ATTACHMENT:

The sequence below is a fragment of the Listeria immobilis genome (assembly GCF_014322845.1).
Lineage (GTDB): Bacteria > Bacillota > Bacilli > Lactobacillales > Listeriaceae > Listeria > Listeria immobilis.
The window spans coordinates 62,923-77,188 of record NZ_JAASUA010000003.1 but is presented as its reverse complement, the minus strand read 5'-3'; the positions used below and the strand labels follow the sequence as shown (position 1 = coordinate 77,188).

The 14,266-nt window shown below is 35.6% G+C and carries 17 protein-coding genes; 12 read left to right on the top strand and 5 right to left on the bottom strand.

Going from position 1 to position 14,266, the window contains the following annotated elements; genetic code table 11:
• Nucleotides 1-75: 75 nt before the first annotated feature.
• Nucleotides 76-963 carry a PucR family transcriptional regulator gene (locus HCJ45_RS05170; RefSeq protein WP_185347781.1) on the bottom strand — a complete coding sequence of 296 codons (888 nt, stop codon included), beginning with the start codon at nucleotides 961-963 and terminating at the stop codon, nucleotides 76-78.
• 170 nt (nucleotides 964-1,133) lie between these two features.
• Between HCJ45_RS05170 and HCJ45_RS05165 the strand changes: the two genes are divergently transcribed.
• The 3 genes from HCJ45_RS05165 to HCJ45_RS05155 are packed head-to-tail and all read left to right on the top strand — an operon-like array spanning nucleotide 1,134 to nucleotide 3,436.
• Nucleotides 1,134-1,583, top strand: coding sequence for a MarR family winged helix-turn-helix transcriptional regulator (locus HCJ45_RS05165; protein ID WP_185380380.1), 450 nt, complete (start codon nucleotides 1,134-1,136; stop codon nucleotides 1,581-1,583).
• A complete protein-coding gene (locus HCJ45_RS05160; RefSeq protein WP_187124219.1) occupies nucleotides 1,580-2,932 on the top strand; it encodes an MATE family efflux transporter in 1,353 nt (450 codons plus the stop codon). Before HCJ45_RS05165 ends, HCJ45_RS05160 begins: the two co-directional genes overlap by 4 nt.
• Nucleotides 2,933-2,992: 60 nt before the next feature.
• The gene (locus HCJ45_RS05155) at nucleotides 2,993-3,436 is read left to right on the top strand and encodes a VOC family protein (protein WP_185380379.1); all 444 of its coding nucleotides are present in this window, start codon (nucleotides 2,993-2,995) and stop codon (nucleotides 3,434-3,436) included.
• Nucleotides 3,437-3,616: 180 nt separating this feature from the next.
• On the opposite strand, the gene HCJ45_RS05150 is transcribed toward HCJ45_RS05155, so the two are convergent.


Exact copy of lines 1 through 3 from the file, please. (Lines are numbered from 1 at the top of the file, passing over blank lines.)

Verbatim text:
The sequence below is a fragment of the Listeria immobilis genome (assembly GCF_014322845.1).
Lineage (GTDB): Bacteria > Bacillota > Bacilli > Lactobacillales > Listeriaceae > Listeria > Listeria immobilis.
The window spans coordinates 62,923-77,188 of record NZ_JAASUA010000003.1 but is presented as its reverse complement, the minus strand read 5'-3'; the positions used below and the strand labels follow the sequence as shown (position 1 = coordinate 77,188).